All new members of the Moot Court Honor Society are required to register for Appellate Advocacy in their first semester of membership. Appellate Advocacy is offered only in the Fall semester, so students must begin their membership in the Fall semester. A student may not receive credit for more than five hours of Moot Court Honor Society, including the two hours of Appellate Advocacy. Appellate Advocacy is a two-hour graded course that may not be taken on a pass/fail basis. See also the requirements set forth in §§1.15 and 2.5.
§ 1.14 Intellectual Property Moot Court Eligibility
To receive credit for Intellectual Property Moot Court, the following requirements must be met: (1) the student must have completed Legal Writing 2; (2) the student may not have participated more than two semesters in the Moot Court Society; (3) the student must adequately complete briefs per competition rules as determined by the Intellectual Property Law Society's coach and faculty advisor; and (4) the student must participate in at least two arguments in an intramural round robin of oral argument, one argument on each side. Also see the requirements set forth in §§1.15 and 2.5.
§ 1.15 Credit for Moot Court Participation
as noted below, the following rules must be followed to earn credit for participation
in the Moot Court Honor Society, BLSA Moot Court, Environmental Moot Court, Intellectual
Property Moot Court, International Moot Court, and any other moot court competition
(2) A student may earn no more than one credit for each Interscholastic Moot Court competition in which he or she participates, and such credit shall be awarded in the semester in which the competition takes place.
(3) A student may earn no more than one credit in total for participation in the Moot Court Honor Society's Spring Intramural Competition, and such credit shall be awarded in the semester in which the competition takes place.
(4) A student may earn no more than one credit in total for coaching a Moot Court team, but only for coaching a team entered in a competition sponsored by the Moot Court Honor Society, and such credit shall be awarded in the semester in which the competition takes place.
(5) To be eligible to participate in the International Law Moot Court, a student must have completed or be taking International Advanced Research.
§ 1.16 Certificate in Environmental and Energy Law
A student may earn a Certificate in Environmental and Energy Law, in addition to the J.D. degree, by participating in the Program in Environmental and Energy Law. A student joins the Program after the first year of law school by notifying the director of her/his interest.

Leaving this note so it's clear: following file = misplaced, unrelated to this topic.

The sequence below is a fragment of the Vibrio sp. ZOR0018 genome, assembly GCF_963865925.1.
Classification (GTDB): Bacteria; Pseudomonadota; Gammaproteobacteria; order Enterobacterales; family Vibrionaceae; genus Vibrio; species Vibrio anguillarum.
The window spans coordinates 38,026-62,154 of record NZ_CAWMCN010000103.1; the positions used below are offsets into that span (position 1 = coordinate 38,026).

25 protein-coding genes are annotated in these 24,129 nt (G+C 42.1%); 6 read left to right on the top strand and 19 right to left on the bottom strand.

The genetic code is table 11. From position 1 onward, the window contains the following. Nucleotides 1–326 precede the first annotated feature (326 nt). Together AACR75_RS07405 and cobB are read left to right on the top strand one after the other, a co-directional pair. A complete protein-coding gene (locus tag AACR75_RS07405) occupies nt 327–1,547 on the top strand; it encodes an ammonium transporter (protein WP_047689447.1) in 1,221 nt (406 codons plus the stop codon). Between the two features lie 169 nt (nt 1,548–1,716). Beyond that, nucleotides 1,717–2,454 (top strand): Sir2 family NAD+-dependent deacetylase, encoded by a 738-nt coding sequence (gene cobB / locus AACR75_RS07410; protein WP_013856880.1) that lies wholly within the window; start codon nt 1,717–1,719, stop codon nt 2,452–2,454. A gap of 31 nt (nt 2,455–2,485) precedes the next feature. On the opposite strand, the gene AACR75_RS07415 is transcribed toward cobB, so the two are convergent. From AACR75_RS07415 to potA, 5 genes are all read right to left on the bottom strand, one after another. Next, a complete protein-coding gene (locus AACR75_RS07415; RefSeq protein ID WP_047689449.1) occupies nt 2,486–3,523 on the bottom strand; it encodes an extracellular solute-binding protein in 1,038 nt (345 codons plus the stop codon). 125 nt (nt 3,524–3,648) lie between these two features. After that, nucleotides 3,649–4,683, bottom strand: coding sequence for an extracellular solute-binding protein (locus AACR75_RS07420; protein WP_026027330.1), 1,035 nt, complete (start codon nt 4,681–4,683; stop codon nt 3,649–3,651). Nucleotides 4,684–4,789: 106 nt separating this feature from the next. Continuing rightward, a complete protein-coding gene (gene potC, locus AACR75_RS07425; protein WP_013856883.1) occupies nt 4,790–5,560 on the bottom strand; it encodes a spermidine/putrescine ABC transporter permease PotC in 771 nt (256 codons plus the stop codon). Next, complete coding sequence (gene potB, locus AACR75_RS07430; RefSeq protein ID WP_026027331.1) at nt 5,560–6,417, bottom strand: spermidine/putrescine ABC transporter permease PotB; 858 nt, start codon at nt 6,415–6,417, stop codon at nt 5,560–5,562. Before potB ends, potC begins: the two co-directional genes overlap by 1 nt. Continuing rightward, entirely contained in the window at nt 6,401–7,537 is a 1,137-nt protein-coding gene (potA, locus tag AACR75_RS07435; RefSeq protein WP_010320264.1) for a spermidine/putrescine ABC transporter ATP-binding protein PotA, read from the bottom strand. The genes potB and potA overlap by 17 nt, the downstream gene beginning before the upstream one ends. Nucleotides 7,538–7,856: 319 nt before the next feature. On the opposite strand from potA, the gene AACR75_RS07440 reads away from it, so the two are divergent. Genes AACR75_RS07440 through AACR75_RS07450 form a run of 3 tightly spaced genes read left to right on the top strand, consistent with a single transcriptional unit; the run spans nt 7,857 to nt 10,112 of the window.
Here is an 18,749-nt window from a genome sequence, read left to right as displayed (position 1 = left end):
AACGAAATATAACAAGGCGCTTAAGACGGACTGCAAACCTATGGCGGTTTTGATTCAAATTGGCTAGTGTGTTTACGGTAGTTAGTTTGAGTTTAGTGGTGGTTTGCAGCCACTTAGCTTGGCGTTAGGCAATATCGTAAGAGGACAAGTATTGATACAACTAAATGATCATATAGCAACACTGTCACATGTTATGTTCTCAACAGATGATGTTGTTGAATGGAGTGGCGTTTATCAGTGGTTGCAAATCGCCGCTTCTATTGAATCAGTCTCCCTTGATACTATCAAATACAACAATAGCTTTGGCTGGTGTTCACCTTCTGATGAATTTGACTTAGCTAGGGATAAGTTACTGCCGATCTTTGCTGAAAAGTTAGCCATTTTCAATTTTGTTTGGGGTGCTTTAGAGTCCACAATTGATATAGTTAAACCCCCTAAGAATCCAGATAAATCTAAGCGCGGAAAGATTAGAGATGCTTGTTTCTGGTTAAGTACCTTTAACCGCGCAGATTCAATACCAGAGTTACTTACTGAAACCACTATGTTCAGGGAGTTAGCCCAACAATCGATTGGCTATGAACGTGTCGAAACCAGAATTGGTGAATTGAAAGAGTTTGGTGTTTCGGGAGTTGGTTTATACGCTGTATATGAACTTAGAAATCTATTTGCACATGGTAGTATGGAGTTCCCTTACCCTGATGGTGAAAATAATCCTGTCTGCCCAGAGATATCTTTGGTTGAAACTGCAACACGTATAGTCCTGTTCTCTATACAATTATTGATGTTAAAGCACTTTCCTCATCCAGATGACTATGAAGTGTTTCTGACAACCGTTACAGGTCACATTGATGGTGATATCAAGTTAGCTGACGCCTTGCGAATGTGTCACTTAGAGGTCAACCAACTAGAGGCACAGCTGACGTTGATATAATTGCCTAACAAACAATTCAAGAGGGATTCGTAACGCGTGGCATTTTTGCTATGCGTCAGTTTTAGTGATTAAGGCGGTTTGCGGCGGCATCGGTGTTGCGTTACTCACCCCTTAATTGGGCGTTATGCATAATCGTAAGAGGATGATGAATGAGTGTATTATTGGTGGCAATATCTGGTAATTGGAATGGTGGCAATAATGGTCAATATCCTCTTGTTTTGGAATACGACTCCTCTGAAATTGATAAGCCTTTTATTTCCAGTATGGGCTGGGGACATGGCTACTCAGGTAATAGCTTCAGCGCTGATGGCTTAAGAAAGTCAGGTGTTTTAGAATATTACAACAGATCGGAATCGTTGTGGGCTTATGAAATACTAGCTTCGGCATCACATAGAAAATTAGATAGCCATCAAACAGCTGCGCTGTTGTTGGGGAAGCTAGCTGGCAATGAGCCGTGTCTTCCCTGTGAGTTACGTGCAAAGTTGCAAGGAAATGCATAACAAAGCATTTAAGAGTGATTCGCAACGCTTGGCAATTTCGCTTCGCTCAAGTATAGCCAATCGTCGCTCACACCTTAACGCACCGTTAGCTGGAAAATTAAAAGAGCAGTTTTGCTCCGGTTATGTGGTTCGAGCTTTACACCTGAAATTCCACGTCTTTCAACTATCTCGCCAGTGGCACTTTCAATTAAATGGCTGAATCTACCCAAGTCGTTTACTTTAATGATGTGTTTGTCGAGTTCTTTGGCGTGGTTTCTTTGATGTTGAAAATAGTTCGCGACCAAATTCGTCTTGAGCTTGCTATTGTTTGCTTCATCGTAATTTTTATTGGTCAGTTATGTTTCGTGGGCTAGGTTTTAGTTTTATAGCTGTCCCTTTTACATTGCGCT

A participant in the Program must take the following courses: Environmental Law and Policy 1 and 2, Legal Writing 4 (a section designated for the Program), and Energy Law. Additionally, students must take at least four more credits, which may be earned by taking any combinaton of the following courses: Environmental Law Clinic (1 credit, 3 credit, or 4 credit options); Administrative Law (3 credits); Land Use (3 credits); a seminar designated for the Program (2 credits); Advanced Externship with an energy or environmental-related institution) (4 credits). A student may not make the pass/fail election for any course that will be used to fulfill the requirements for the Certificate.
Students must complete an Application for a Certificate and have it approved by a Director of the Program during their last semester. For additional information, contact Prof. Dan Tarlock (room 831, 906-5217).
§ 1.17 Certificate in International and Comparative Law
A student may earn a Certificate in International and Comparative Law, in addition to the J.D. degree, by successfully completing 14 credit hours of course study in international and comparative law, including one seminar. A student joins the Program after the first year of law school by notifying the directors of her/his interest.
Students must take three of the following four courses: International Law, Comparative Law, International Trade, and International Business Transactions. The remaining hours may be selected from among a variety of elective international law courses including European Community Law, International Human Rights, International Environmental Law, International Aspects of Intellectual Property Law and other international studies courses that will be offered from time to time. A student may not make the pass/fail election for any course which will be used to fulfill the requirements for the Certificate. Independent Research under the supervision of an international law faculty member or participation in the Jessup Competition may account for two credit hours of participation in the program.
Students must complete an Application for a Certificate and have it approved by a Director of the Program during their last semester. For additional information, contact the co-directors of the Program, who serve as advisors to the students in the Program: Prof. Bart Brown (room 855, 906-5046), or Prof. David Gerber (room 733, 906-5032).
§ 1.18 Certificate in Intellectual Property Law
A student may earn a Certificate in Intellectual Property Law, in addition to
the J.D. degree, by participating in the Program in Intellectual Property Law.
To earn the Certificate, a student must successfully complete 20 credit hours
of approved course work: the three core Intellectual Property courses (Patent